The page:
About 2,200 guns were seized at TSA airport checkpoints last year, a 20 percent rise from the year before, and 230 percent more than 2005. And according to the New York Times, “a vast majority of the weapons were loaded and had bullets in the chamber.”
While defense attorneys and law enforcement officials said a vast majority of weapons cases at airports were honest mistakes, advocates of stricter gun laws said the number of incidents was alarming. “People say, ‘I’m so responsible with my gun,’ and here they are forgetting they have them in an airport where there are so many people and kids running around,” said Laura Cutilletta, senior staff attorney for the Law Center to Prevent Gun Violence in San Francisco.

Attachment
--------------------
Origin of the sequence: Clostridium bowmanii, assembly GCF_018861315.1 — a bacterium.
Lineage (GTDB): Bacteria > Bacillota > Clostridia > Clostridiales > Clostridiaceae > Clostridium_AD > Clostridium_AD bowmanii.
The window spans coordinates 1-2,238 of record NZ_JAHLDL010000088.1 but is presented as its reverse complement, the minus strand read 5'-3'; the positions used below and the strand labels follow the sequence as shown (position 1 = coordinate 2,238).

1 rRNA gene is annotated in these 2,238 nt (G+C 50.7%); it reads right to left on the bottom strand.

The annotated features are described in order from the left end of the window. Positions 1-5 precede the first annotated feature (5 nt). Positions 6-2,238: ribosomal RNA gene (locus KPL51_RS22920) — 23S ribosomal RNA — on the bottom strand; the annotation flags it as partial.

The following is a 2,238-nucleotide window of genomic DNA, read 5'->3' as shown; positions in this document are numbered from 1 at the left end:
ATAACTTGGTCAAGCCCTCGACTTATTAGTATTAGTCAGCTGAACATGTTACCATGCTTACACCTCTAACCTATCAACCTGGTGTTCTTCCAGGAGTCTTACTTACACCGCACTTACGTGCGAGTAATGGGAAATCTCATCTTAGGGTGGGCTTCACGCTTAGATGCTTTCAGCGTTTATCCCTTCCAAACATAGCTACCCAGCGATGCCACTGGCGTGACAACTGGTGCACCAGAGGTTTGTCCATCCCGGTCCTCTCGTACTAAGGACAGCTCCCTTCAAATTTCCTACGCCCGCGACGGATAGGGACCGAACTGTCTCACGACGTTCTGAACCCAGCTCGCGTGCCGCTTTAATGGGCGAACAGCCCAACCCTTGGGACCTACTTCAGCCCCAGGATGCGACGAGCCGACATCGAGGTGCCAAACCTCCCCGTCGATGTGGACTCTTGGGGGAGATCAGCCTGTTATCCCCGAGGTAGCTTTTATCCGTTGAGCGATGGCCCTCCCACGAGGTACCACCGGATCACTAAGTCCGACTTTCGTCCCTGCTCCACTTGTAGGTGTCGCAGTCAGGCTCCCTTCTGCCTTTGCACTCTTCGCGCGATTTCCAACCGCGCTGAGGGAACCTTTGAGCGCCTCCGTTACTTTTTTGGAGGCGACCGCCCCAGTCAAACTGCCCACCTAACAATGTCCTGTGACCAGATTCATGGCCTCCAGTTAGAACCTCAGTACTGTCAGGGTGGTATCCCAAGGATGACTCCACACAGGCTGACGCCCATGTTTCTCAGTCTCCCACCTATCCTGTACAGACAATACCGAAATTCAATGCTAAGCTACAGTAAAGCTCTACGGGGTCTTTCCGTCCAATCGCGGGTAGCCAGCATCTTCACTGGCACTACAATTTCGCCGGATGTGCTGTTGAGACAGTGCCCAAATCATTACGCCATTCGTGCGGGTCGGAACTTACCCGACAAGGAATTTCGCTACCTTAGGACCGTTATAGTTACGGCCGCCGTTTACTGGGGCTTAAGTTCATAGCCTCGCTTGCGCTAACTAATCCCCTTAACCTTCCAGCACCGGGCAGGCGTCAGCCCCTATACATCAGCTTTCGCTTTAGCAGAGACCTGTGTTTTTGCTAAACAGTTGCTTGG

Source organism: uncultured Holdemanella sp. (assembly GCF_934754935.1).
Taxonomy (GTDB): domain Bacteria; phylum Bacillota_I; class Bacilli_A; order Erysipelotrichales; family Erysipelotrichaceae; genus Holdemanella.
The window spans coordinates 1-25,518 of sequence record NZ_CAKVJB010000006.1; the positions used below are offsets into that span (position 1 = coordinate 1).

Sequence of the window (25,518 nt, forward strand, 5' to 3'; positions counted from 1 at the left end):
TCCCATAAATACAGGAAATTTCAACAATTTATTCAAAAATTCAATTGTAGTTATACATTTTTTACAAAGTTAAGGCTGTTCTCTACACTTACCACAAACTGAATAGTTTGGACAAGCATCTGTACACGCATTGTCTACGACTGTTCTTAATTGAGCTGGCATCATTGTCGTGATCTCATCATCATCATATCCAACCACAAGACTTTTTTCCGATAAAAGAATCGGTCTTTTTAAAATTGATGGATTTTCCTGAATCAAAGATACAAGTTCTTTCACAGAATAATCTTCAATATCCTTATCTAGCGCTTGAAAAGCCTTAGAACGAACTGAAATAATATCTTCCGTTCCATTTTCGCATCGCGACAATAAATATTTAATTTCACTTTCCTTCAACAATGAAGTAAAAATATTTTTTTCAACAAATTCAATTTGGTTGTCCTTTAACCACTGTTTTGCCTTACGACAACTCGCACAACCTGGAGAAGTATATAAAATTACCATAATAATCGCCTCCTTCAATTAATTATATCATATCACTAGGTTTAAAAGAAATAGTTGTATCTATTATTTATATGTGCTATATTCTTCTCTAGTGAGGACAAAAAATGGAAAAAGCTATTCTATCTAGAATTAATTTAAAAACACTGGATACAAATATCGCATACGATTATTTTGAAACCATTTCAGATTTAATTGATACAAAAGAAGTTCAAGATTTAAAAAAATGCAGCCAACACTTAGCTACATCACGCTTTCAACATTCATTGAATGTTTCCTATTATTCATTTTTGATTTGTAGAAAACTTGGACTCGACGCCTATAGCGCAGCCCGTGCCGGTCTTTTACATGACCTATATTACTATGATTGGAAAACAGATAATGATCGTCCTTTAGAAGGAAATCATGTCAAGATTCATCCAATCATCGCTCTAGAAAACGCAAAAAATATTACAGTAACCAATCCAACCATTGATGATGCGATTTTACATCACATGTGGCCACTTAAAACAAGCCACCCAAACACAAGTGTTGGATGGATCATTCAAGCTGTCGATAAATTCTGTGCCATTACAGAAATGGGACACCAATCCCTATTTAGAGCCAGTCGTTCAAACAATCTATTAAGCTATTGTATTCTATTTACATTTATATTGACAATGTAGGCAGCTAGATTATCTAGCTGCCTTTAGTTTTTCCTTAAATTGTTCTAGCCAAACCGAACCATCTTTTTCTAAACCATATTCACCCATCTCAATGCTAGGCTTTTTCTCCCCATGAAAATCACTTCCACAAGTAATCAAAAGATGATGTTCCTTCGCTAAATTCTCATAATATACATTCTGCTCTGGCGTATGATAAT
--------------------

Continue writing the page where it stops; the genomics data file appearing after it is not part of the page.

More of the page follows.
The case of a toddler fatally shooting his mother after fishing a gun out of her purse in an Idaho Walmart in December shows how easily tragedies can occur.
We need to start treating gun violations the way we treat DUIs. Even a minor violation should result in a suspended license; repeat violations should result the permanent suspension of one’s right to own and carry a gun. These aren’t tragic accidents. Most “accidental” shootings are the result of criminal negligence by people who simply can’t be trusted to responsibly own a gun.